AUTOMATIC AND MANUAL ESTIMATES OF PASSIVE DRAG DIFFER
Kjendlie, P.-L., & Olstad, B. H. (2012). Automatic 3D motion capture of swimming: marker resistance. Presentation 1939 at the 59th Annual Meeting of the American College of Sports Medicine, San Francisco, California; May 29-June 2, 2012.
The aim of this study was to pioneer a 3D automatic motion-capture system used on human swimmers and to evaluate if there was increased drag due to motion-capture markers attached to a swimmer's body. Ss (N = 2) performed a total of 80 push offs with an 8 m underwater gliding phase. During each test, the velocity of the swimmer's body was recorded using a Qualisys automatic tracking 3D motion capture system. Six underwater motion capture cameras recorded spherical markers attached to the swimmer. Using inverse dynamics the drag coefficient was estimated in 40 tests wearing only 3 markers and compared to 40 tests where a total of 24 markers were attached to the swimmer. All markers had a diameter of 19mm.
The passive drag coefficient when gliding with 24 markers was ~30.49 and ~26.37 for the two Ss respectively. Without markers the drag coefficients were ~28.49 and ~23.87 respectively. There was a statistically significant higher drag when wearing markers compared to without, the difference averaging to 7% and 10% for the Ss respectively, and the effect sizes were large (1.17 and 2.57 respectively).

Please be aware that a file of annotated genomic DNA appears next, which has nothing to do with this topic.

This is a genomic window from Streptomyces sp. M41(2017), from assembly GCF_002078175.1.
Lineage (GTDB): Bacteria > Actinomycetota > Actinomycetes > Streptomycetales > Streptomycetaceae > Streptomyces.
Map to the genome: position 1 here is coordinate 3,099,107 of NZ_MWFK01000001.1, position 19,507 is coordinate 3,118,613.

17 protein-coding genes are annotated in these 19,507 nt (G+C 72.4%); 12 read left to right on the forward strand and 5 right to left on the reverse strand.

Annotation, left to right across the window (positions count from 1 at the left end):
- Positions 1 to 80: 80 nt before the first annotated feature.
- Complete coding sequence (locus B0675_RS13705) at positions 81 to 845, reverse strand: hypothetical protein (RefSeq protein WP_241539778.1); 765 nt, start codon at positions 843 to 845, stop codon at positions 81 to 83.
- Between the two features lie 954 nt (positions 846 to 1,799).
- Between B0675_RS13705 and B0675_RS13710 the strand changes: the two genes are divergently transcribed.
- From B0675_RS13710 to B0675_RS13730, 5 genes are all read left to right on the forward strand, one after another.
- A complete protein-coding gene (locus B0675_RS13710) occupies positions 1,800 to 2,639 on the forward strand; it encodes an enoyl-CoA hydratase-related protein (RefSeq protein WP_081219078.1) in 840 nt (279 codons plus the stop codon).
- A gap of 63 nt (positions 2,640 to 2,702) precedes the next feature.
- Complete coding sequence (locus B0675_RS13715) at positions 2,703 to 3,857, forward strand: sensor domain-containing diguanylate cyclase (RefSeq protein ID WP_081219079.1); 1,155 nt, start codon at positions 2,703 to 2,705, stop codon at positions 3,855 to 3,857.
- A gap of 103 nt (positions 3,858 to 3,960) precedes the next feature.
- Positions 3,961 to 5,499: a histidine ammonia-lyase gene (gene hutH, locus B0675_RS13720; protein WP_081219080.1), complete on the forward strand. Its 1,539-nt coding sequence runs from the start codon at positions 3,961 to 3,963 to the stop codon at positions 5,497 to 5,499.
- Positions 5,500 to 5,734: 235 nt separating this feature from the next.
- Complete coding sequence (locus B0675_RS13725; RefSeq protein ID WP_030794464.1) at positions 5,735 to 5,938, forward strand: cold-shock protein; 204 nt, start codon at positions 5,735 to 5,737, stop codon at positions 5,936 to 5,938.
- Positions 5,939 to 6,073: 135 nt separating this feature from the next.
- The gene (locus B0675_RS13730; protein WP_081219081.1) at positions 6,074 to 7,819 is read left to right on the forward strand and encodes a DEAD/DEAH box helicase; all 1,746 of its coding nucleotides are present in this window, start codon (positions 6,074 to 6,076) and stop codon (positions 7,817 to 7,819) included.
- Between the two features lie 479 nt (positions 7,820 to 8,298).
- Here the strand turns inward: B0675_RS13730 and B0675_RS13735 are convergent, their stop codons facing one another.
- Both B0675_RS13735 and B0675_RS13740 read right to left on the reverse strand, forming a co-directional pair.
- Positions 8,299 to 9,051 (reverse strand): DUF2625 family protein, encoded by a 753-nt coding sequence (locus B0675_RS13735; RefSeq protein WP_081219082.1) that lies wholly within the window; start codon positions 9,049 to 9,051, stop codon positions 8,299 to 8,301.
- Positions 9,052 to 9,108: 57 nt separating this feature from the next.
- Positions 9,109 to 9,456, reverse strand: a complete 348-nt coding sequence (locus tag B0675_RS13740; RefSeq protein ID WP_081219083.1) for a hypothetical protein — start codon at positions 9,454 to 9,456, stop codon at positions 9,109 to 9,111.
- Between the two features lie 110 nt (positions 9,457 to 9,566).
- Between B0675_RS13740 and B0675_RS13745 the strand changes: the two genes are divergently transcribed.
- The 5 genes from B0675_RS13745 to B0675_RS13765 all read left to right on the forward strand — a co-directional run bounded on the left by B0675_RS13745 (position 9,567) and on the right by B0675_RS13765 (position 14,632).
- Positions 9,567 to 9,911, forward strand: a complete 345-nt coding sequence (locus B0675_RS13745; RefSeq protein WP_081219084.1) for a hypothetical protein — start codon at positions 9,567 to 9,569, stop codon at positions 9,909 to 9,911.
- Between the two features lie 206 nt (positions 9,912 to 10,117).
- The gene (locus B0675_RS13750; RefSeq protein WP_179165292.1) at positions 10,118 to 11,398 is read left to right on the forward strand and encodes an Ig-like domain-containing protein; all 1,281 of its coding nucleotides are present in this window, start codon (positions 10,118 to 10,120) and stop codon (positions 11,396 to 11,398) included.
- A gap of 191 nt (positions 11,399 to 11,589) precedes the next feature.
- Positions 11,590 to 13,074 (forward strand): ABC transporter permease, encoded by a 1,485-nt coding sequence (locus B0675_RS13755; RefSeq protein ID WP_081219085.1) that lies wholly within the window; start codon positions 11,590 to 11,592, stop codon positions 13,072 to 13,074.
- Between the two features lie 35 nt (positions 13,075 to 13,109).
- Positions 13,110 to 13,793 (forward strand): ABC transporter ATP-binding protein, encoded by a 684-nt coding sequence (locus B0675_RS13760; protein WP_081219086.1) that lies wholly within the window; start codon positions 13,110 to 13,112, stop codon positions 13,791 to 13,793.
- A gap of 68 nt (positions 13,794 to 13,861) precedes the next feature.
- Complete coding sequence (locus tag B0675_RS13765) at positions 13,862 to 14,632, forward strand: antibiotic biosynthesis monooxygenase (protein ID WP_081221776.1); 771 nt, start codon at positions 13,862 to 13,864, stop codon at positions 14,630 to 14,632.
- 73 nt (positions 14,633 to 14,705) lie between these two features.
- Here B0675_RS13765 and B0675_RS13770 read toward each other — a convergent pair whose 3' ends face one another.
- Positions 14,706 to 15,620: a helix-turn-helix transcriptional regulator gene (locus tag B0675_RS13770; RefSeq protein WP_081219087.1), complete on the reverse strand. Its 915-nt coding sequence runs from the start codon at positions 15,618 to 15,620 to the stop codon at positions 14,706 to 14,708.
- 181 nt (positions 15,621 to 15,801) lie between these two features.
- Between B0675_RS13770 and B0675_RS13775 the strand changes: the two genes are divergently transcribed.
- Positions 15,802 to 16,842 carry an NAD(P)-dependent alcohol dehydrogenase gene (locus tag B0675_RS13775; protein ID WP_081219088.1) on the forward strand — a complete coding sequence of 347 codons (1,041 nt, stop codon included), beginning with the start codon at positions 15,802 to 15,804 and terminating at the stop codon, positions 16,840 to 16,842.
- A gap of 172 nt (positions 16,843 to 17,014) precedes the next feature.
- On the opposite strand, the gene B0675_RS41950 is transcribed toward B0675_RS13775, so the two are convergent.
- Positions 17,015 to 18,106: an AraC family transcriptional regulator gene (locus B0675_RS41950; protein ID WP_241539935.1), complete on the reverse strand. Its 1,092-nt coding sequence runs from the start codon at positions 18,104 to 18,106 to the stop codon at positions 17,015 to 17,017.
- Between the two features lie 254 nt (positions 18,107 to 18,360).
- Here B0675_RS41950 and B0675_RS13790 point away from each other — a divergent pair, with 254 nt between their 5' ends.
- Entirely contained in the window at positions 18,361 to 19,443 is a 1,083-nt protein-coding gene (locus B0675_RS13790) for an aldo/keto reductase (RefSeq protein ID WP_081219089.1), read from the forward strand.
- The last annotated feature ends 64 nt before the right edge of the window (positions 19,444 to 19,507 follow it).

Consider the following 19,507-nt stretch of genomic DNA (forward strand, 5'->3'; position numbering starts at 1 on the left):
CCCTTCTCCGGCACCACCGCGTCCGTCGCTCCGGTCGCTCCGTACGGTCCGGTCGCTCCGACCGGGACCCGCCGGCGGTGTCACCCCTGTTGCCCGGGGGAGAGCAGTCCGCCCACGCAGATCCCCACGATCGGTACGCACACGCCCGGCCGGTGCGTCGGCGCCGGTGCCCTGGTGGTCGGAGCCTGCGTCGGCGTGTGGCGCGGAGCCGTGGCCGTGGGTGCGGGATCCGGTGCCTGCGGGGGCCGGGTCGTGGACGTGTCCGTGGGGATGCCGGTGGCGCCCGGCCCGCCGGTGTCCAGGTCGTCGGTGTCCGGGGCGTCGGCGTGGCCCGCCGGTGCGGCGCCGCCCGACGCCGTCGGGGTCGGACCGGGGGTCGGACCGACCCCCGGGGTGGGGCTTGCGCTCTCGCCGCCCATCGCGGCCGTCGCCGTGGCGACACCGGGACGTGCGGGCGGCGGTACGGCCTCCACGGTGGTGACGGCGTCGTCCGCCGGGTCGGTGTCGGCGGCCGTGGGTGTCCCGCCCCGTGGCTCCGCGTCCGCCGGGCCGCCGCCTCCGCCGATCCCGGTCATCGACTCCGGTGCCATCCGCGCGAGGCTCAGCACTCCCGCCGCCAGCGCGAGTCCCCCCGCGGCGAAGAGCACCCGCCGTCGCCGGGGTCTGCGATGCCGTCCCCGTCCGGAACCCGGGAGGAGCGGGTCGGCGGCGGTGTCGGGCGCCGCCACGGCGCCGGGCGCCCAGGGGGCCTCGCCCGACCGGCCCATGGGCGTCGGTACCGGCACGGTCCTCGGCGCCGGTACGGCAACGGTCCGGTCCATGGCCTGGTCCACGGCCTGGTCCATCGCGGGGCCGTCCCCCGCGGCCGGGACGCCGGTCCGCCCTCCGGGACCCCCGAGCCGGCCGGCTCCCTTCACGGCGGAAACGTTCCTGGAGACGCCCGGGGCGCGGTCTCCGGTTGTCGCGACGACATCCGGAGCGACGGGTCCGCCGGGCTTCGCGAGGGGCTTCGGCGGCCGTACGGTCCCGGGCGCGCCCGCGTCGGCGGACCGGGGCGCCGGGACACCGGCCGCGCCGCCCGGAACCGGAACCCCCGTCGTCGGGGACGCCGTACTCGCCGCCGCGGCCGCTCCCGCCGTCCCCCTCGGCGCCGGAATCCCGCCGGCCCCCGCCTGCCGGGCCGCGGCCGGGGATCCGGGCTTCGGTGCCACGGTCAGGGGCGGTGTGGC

Implication. Although spherical markers at a sufficient size are necessary for accurate motion capture underwater, these markers create a significant increase in the passive drag of swimmers. This should be taken into account when making kinematical analyses with this system in the aquatic space. The results of this paper were limited to passive drag, and it should be expected that different results would exist with active drag.
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